Joe Surf: A wake-up call in Peru

August 31, 2011|By Joe Haakenson

Remember returning to school after the summer and having to write an essay, "How I spent my summer vacation"?

Axel Eaton, about to enter his junior year at Newport Harbor High School, will have some pretty good material to go on — surely more than a lot of his friends, who will write, "hung out with friends, went to the beach, chilled."

Eaton, 16, spent three weeks in July in Lobitos, Peru, with an organization called Waves for Development, which aims to combine surfing with volunteering in downtrodden communities — they call it "surf voluntourism."


On its website,, the organization says it believes that "surf travel should benefit the people and communities where it happens."

Eaton's mom, Nancy, found Waves online and thought it would be good for her son to see how some of the rest of the world lives. And since Eaton is a surfer, it was a perfect fit.

Eaton, though, admits now that his motives initially were not so pure.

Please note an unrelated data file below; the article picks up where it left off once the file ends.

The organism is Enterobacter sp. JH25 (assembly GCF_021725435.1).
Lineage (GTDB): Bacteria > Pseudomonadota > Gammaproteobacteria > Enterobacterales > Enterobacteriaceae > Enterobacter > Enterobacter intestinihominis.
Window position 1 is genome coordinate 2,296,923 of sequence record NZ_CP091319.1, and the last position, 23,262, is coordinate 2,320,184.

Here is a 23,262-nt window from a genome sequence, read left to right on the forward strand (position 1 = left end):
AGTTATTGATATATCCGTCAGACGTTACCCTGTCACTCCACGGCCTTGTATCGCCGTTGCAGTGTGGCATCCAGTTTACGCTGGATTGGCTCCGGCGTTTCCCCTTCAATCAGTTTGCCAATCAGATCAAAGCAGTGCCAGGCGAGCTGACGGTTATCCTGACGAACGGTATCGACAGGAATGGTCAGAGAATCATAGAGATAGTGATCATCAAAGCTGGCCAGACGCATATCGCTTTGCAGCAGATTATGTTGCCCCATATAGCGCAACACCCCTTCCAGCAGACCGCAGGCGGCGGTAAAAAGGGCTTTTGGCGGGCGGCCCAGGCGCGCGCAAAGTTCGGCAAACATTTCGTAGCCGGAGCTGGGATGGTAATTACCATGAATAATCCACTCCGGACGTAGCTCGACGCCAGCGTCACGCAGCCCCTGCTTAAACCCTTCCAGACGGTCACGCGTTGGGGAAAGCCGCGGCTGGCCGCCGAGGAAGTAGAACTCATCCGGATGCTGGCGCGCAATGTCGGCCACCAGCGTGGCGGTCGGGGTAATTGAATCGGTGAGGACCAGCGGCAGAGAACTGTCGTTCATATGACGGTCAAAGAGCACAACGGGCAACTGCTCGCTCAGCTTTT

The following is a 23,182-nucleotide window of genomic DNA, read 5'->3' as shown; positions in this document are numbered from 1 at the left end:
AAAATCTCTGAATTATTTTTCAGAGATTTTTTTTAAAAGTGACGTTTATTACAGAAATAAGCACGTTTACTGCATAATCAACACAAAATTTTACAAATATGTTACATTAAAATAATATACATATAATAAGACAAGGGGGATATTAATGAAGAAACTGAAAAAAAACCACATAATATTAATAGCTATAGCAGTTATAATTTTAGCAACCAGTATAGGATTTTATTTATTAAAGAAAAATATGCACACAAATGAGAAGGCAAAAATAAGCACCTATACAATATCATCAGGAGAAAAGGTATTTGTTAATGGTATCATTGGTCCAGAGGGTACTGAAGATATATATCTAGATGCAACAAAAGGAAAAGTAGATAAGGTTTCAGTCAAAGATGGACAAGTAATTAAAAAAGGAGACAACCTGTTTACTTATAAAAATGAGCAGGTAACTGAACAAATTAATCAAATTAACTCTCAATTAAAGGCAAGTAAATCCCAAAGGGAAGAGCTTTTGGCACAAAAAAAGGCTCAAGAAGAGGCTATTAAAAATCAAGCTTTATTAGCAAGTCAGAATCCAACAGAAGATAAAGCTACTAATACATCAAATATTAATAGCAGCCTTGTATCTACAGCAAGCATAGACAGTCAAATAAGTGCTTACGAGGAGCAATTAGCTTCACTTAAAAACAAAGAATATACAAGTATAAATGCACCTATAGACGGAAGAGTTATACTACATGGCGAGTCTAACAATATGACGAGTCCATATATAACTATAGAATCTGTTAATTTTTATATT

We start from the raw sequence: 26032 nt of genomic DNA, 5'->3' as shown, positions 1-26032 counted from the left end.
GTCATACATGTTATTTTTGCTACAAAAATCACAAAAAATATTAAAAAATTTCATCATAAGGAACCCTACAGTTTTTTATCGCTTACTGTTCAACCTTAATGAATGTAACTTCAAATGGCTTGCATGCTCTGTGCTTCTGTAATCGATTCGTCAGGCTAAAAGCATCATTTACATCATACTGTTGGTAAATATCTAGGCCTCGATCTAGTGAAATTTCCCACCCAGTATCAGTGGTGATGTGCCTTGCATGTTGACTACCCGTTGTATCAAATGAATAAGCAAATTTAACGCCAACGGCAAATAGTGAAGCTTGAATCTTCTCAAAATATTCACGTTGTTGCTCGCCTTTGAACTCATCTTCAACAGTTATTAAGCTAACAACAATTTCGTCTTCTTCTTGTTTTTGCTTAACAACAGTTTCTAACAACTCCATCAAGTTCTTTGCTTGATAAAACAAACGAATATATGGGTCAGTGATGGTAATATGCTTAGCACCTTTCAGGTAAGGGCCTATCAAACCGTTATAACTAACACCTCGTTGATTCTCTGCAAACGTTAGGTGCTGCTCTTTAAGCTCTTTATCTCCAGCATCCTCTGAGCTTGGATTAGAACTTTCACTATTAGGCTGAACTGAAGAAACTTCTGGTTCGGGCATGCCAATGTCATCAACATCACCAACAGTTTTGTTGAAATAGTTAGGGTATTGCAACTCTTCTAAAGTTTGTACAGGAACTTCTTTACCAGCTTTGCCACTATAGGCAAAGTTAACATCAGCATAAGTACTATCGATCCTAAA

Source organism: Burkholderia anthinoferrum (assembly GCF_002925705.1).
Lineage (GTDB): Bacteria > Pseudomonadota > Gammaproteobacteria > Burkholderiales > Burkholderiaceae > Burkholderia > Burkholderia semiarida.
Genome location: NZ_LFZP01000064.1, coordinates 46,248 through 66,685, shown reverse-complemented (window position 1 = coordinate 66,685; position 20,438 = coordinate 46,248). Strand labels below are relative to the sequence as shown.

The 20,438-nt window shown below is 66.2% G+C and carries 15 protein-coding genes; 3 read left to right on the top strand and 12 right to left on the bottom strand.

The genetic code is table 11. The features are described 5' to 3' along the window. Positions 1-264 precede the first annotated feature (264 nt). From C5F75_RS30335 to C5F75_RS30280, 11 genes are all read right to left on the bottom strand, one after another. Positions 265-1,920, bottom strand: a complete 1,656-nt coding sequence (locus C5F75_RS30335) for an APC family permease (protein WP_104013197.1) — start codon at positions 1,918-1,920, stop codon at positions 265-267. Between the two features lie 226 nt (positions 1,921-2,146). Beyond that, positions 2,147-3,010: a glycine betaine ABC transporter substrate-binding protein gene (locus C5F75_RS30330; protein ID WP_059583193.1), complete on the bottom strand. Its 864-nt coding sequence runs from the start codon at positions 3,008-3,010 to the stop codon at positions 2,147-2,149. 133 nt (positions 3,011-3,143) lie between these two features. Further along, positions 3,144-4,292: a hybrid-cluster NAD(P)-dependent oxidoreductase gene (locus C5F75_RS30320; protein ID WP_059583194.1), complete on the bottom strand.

"Subconsciously, I went into this trip with a pretty selfish mindset of getting the best waves of my life and completing my required community service hours for high school," Eaton said.

Eaton, though, received a startling wake-up call soon after landing in Peru.

"I did anticipate a rundown community, but when I got there, it was super culture shock," he said. "As soon as I stepped off the plane, there was someone from Waves, and he says, 'Get into that moto-taxi.' It's basically a motorcycle with an extra seat. I threw my board on there and my guitar. It was kind of sketchy.

"I looked out the window and I'm thinking, 'Holy crap, what did I get myself into?' There were kids playing with a deflated soccer ball, loose dogs running everywhere."

Eaton began his service "planting tons of trees," but then found his calling — teaching English to third-graders at a local school. Eaton learned to speak Spanish when he was about the same age as those school kids, so it helped him communicate with them.

"Waves hires a teacher, but they can only be there twice a week, so to be there really helps out," Eaton said. "The education there is so bad, and the behavior is not good. You're there to not just teach them, but to help them realize education is important.

"The community there is completely poor at all levels. But as soon as you walk into the classroom, the kids lit up. They would get so excited when they would see someone new. So you try to empower them to want to learn."

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